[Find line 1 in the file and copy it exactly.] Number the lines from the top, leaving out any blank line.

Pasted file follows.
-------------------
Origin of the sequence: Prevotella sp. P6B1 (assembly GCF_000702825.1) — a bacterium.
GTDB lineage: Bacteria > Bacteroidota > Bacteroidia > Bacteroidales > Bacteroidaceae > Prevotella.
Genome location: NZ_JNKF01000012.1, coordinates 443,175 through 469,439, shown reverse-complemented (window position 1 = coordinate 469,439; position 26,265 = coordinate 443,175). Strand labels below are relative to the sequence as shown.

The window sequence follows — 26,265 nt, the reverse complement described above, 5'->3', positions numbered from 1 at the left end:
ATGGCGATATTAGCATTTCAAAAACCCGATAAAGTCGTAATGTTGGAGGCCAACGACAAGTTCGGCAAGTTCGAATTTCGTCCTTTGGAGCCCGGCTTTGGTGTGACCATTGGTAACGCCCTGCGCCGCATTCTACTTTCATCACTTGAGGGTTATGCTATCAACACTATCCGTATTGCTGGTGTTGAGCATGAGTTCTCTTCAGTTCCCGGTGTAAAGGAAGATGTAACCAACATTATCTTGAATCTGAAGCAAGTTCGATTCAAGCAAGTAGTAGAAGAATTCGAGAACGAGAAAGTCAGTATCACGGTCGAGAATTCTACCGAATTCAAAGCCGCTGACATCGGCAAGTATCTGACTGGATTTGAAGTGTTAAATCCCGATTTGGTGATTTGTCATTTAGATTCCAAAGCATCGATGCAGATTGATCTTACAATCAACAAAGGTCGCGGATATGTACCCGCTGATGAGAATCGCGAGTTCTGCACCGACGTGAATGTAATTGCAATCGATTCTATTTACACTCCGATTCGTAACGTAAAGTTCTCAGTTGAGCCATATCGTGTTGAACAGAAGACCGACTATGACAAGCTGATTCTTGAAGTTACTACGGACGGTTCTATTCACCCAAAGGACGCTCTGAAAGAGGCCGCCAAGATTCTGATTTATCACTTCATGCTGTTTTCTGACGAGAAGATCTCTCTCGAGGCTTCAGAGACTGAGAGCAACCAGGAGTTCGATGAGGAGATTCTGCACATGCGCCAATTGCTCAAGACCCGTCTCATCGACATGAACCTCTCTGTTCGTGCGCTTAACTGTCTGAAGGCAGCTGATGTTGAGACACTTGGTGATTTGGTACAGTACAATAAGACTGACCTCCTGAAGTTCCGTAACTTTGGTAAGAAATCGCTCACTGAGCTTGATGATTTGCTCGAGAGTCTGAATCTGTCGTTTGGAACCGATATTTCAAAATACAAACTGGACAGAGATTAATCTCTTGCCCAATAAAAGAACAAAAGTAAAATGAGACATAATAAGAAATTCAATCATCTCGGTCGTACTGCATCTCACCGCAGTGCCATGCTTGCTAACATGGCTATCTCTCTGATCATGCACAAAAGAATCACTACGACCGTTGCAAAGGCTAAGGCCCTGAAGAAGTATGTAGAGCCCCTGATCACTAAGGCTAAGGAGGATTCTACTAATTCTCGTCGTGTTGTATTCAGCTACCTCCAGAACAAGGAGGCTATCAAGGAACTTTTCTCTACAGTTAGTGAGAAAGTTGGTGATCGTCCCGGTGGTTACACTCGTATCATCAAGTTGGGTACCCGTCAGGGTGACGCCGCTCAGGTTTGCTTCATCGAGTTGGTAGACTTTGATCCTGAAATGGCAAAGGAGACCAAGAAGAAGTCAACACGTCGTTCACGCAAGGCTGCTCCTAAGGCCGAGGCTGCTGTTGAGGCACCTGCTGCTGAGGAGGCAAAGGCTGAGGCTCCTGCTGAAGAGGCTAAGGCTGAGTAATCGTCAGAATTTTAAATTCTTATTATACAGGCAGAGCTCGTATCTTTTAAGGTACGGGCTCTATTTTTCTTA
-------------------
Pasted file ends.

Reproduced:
Origin of the sequence: Prevotella sp. P6B1 (assembly GCF_000702825.1) — a bacterium.